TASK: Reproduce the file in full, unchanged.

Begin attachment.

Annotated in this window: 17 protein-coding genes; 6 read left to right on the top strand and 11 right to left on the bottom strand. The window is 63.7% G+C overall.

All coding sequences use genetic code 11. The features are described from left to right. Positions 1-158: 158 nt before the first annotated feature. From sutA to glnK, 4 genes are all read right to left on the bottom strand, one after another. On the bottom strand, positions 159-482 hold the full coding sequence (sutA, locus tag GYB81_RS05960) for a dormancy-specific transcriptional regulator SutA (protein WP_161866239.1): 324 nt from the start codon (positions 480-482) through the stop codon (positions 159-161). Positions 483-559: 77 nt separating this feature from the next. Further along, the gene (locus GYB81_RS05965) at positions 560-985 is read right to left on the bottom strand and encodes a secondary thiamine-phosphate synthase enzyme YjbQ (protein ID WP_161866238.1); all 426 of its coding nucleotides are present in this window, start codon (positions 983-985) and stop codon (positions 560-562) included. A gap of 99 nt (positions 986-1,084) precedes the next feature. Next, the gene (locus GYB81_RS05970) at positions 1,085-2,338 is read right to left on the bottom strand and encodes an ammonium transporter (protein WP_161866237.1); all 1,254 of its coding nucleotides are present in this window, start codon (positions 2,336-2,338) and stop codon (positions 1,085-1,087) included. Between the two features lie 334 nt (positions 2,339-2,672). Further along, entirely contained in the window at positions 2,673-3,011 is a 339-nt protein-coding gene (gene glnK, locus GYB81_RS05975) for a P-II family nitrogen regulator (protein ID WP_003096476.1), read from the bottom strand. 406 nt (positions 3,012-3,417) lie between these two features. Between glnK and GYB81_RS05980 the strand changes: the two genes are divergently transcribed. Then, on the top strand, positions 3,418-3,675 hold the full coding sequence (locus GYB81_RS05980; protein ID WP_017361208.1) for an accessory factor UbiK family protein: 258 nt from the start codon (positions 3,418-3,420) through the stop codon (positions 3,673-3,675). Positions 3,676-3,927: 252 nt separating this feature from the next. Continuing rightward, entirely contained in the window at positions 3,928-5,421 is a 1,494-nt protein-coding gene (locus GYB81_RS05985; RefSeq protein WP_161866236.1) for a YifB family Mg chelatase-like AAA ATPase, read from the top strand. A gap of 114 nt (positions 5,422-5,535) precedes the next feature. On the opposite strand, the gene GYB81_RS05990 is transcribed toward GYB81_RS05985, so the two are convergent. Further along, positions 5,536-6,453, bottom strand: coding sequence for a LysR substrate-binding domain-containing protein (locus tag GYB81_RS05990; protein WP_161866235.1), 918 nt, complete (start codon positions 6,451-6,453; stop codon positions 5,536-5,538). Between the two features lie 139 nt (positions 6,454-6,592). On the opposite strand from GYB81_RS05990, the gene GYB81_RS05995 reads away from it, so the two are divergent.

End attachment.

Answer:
Annotated in this window: 17 protein-coding genes; 6 read left to right on the top strand and 11 right to left on the bottom strand. The window is 63.7% G+C overall.

All coding sequences use genetic code 11. The features are described from left to right. Positions 1-158: 158 nt before the first annotated feature. From sutA to glnK, 4 genes are all read right to left on the bottom strand, one after another. On the bottom strand, positions 159-482 hold the full coding sequence (sutA, locus tag GYB81_RS05960) for a dormancy-specific transcriptional regulator SutA (protein WP_161866239.1): 324 nt from the start codon (positions 480-482) through the stop codon (positions 159-161). Positions 483-559: 77 nt separating this feature from the next. Further along, the gene (locus GYB81_RS05965) at positions 560-985 is read right to left on the bottom strand and encodes a secondary thiamine-phosphate synthase enzyme YjbQ (protein ID WP_161866238.1); all 426 of its coding nucleotides are present in this window, start codon (positions 983-985) and stop codon (positions 560-562) included. A gap of 99 nt (positions 986-1,084) precedes the next feature. Next, the gene (locus GYB81_RS05970) at positions 1,085-2,338 is read right to left on the bottom strand and encodes an ammonium transporter (protein WP_161866237.1); all 1,254 of its coding nucleotides are present in this window, start codon (positions 2,336-2,338) and stop codon (positions 1,085-1,087) included. Between the two features lie 334 nt (positions 2,339-2,672). Further along, entirely contained in the window at positions 2,673-3,011 is a 339-nt protein-coding gene (gene glnK, locus GYB81_RS05975) for a P-II family nitrogen regulator (protein ID WP_003096476.1), read from the bottom strand. 406 nt (positions 3,012-3,417) lie between these two features. Between glnK and GYB81_RS05980 the strand changes: the two genes are divergently transcribed. Then, on the top strand, positions 3,418-3,675 hold the full coding sequence (locus GYB81_RS05980; protein ID WP_017361208.1) for an accessory factor UbiK family protein: 258 nt from the start codon (positions 3,418-3,420) through the stop codon (positions 3,673-3,675). Positions 3,676-3,927: 252 nt separating this feature from the next. Continuing rightward, entirely contained in the window at positions 3,928-5,421 is a 1,494-nt protein-coding gene (locus GYB81_RS05985; RefSeq protein WP_161866236.1) for a YifB family Mg chelatase-like AAA ATPase, read from the top strand. A gap of 114 nt (positions 5,422-5,535) precedes the next feature. On the opposite strand, the gene GYB81_RS05990 is transcribed toward GYB81_RS05985, so the two are convergent. Further along, positions 5,536-6,453, bottom strand: coding sequence for a LysR substrate-binding domain-containing protein (locus tag GYB81_RS05990; protein WP_161866235.1), 918 nt, complete (start codon positions 6,451-6,453; stop codon positions 5,536-5,538). Between the two features lie 139 nt (positions 6,454-6,592). On the opposite strand from GYB81_RS05990, the gene GYB81_RS05995 reads away from it, so the two are divergent.